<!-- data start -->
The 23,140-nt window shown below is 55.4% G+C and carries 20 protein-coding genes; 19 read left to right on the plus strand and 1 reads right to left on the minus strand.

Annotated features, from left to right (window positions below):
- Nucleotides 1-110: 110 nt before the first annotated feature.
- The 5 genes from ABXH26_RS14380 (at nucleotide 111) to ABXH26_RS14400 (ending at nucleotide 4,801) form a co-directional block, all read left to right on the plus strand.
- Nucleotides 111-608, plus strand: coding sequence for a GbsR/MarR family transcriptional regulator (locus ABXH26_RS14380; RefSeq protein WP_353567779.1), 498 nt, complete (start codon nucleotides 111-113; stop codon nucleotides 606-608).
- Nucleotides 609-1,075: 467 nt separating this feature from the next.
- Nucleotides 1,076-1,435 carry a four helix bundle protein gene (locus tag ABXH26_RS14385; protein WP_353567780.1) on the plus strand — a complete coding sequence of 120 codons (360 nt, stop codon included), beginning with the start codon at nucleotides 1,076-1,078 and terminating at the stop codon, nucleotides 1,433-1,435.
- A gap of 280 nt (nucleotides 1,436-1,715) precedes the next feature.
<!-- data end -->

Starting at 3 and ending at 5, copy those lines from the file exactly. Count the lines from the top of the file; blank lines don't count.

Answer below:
- Nucleotides 1-110: 110 nt before the first annotated feature.
- The 5 genes from ABXH26_RS14380 (at nucleotide 111) to ABXH26_RS14400 (ending at nucleotide 4,801) form a co-directional block, all read left to right on the plus strand.
- Nucleotides 111-608, plus strand: coding sequence for a GbsR/MarR family transcriptional regulator (locus ABXH26_RS14380; RefSeq protein WP_353567779.1), 498 nt, complete (start codon nucleotides 111-113; stop codon nucleotides 606-608).